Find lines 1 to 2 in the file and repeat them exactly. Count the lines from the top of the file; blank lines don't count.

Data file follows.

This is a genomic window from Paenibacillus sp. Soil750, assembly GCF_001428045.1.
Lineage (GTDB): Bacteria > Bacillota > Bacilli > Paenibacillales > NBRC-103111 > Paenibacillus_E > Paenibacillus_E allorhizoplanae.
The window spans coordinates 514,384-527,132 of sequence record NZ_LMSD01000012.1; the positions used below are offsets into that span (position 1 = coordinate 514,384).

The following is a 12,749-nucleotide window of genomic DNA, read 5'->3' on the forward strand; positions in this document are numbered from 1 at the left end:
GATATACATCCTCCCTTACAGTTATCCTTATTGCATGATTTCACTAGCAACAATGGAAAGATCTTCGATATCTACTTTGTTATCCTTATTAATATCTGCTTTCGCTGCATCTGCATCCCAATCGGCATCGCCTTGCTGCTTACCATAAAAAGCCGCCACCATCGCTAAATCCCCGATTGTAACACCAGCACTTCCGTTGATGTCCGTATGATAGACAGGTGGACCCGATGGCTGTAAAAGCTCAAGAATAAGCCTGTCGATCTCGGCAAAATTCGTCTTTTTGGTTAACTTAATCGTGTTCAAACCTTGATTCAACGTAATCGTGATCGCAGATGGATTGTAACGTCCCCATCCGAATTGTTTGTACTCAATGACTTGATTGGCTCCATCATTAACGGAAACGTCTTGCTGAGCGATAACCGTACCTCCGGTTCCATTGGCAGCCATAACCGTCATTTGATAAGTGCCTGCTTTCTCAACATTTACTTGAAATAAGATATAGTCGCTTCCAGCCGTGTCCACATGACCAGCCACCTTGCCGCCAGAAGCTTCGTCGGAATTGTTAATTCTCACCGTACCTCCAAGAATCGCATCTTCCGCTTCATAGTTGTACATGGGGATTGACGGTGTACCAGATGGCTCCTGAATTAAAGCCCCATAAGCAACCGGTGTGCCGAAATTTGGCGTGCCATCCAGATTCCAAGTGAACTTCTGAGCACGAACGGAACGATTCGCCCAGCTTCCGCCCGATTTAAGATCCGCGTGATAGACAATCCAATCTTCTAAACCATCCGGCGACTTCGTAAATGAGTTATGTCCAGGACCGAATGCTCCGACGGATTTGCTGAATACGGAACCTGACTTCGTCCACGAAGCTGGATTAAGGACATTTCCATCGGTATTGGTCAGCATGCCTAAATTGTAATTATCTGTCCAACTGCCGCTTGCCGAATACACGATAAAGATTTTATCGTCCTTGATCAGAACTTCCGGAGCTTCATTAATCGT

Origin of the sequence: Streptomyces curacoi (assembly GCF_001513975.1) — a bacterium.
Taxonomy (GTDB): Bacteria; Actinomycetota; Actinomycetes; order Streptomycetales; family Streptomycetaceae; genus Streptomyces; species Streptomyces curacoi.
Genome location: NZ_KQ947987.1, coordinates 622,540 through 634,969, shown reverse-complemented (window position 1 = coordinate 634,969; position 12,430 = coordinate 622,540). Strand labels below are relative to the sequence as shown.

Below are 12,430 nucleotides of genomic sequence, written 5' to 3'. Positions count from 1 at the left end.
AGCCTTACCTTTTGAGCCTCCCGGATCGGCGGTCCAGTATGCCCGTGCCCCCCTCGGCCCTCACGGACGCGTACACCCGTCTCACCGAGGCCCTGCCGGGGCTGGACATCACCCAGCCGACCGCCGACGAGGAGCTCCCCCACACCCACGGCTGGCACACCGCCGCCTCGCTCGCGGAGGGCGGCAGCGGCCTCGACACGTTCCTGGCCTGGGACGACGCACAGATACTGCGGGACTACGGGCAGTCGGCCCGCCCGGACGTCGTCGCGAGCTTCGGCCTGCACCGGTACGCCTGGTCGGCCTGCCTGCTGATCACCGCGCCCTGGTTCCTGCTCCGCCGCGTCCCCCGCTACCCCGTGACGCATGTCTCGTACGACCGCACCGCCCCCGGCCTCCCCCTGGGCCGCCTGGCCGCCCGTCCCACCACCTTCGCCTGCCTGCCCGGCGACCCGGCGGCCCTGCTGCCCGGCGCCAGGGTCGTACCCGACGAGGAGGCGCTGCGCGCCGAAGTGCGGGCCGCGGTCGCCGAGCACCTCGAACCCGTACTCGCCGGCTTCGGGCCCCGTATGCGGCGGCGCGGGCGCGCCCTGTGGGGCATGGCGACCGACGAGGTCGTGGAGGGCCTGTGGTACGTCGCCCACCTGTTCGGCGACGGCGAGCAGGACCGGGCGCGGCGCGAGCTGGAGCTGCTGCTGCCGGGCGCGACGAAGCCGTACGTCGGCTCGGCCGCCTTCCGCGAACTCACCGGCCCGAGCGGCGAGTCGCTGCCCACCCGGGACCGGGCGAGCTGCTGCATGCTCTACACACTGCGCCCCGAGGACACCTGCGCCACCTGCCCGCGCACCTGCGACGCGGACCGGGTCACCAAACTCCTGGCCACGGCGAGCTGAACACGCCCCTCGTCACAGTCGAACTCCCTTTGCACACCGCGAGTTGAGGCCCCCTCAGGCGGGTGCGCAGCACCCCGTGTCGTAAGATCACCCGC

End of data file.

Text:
This is a genomic window from Paenibacillus sp. Soil750, assembly GCF_001428045.1.
Lineage (GTDB): Bacteria > Bacillota > Bacilli > Paenibacillales > NBRC-103111 > Paenibacillus_E > Paenibacillus_E allorhizoplanae.